However as head of an International INGO in Afghanistan and liaising with the other INGOs in Afghanistan lets make a clear distinction between the NGOs and the UN and ICRC, whilst the UN was advocating male only programming at the beginning of the edict, the INGOs (well documented) were arguing against this and a suspension of activities until the edict is reversed, several global heads of NGOs came to Afghanistan to argue these points; from that advocacy, the IEA has made exceptions and we do expect the return of all female staff to the aid sector and not just in some of the sub sectors.
      Given the circumstances of the last 40 years and the history behind the uncertainty in the wider region and the complexity of the whole issue, moral arguments from one side or another need to be based on the realities and not the armchair colonial thinking of Western lecturers. The issue in Afghanistan is not unique.
      1. Where did this ideological thinking come from, it did not just appear overnight in Afghanistan, Yemen and elsewhere? Why did the West not tackle this at source?
      2. Given that the coalition occupied Afghanistan for 20 years and achieved virtually nothing apart from the death of 10s of thousands of Afghans and many innocent coalition soldiers. Shouldn’t the next objective be political engagement to get Afghanistan back into the international community and save lives? Or don’t they matter?
      Hugo whilst, I understand your arguments, you seem to put the complete blame on the IEA/Taliban, perhaps being a little more open minded and understanding, that the Invasion of Afghanistan very much like the Invasion of Iraq was based upon flawed or even criminally neglectful intelligence with a blood lust for revenge (and other sinister reasons to exploit resources etc.), against many innocents, when the guilty could have been apprehended without the destruction and mass killings of hundreds of thousands.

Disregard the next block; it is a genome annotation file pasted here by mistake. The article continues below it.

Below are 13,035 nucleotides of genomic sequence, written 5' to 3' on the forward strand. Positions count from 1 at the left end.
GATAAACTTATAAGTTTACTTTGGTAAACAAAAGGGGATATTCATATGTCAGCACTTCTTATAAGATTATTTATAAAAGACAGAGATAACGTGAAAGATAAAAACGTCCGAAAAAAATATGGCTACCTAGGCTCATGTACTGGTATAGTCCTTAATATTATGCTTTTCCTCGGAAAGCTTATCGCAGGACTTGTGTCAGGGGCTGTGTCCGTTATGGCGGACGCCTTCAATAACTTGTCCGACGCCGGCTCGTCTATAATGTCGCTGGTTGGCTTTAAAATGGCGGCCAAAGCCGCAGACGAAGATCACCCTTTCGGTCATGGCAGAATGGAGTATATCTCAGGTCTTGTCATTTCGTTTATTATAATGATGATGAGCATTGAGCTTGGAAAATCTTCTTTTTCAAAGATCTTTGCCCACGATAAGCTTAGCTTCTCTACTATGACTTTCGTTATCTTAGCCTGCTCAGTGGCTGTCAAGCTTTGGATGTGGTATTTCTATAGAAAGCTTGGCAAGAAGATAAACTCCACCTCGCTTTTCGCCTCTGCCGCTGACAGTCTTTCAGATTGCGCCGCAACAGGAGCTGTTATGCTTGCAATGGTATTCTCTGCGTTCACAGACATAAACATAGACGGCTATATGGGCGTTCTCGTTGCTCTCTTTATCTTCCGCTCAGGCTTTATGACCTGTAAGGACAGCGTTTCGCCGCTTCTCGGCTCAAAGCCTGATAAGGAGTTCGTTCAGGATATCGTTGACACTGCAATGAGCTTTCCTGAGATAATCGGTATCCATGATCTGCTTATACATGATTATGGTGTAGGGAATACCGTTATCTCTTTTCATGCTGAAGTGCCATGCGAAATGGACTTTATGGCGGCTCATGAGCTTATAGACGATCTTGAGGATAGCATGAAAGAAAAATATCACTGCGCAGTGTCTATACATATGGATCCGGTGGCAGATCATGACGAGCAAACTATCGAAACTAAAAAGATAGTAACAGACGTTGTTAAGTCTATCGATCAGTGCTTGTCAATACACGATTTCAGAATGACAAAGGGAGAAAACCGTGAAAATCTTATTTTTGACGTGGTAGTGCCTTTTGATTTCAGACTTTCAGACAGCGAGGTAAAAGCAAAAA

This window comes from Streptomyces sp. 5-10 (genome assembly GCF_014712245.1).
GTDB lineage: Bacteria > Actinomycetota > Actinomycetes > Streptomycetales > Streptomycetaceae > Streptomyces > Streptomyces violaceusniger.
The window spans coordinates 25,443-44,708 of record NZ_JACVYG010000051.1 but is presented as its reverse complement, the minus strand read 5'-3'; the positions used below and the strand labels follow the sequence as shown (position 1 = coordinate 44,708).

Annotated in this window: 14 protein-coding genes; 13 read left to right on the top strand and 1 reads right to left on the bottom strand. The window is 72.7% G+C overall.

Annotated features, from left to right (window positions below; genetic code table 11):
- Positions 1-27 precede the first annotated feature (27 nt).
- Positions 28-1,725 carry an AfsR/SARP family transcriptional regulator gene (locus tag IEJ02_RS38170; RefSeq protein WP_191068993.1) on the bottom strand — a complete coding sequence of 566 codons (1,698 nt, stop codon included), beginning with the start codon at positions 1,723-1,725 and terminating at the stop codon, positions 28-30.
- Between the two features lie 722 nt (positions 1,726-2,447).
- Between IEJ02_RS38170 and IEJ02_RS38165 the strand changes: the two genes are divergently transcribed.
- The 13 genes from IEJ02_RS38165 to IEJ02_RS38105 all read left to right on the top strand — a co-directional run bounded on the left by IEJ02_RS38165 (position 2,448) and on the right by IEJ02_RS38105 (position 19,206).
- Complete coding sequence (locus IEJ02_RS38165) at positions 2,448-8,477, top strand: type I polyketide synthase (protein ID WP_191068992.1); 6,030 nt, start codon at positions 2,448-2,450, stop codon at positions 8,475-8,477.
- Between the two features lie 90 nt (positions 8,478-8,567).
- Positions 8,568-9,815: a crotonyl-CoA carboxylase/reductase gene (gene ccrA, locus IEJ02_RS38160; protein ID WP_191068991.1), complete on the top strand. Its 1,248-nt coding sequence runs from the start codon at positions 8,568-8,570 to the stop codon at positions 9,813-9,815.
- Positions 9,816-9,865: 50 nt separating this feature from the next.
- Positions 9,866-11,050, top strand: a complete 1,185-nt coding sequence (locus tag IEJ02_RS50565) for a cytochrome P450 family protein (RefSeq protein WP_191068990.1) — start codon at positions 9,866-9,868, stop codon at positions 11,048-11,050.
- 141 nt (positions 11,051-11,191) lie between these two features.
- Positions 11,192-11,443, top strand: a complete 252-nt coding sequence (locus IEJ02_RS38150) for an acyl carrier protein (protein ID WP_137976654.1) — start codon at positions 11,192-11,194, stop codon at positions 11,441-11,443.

Whilst we do not agree with the ideology of Taliban, I would not abandon the Afghan people and I certainly would not absolve the West of their obligations.

      Would be interested in hearing your response to David which for is a far more compelling argument, considering that the West is actively supporting and enabling an apartheid regime, in its efforts to cleanse a population.

  9. Representing one of the largest NGOs in Afghanistan, the Swedish Committee for Afghanistan (SCA), let me add our perspective to this debate. SCA has 40 years of experience of working in rural communities. We managed to support women and girls during the Taliban regime of the 1990s and despite the current ban on women staff, we continue to do so even today.

    Hugo Slim pinpoints a delicate dilemma that we and other humanitarian and development actors are grappling with. But where he argues that the right approach is for aid agencies to leave Afghanistan, SCA has reached the opposite conclusion.

    Evidence to date on how the Taliban has responded to pressure from the international community shows that it is highly unlikely that the departure of aid agencies would make the country’s de facto rulers become human rights compliant. Instead, it would only increase the suffering of the Afghan population.

    We are committed to principles of non-discrimination. In response to the ban, we have paused activities where we cannot guarantee equal access. We will not provide services that benefit men and boys only. But, most of our activities are still ongoing – with women staff.

    Since Hugo Slim wrote his blog post, the NGO community has managed to carve out exemptions from the ban, sector by sector and province by province.

    Women health workers are exempted from the ban, and this exemption applies to more than just health facilities. Our physiotherapy clinics and other activities targeting people with disabilities are also still fully operational with women staff. Midwives are still being trained to serve their local communities. NGO-supported primary schools for girls and boys are also allowed to stay open, without restrictions for women teachers.

    To continue working in Afghanistan should not be interpreted as recognition of the Taliban, as Hugo Slim suggests. Rather, it is recognition of the rights and needs of the Afghan population, who should not be punished for the actions of a regime brought upon them by force. The withdrawal of international aid agencies would put millions of lives at risk.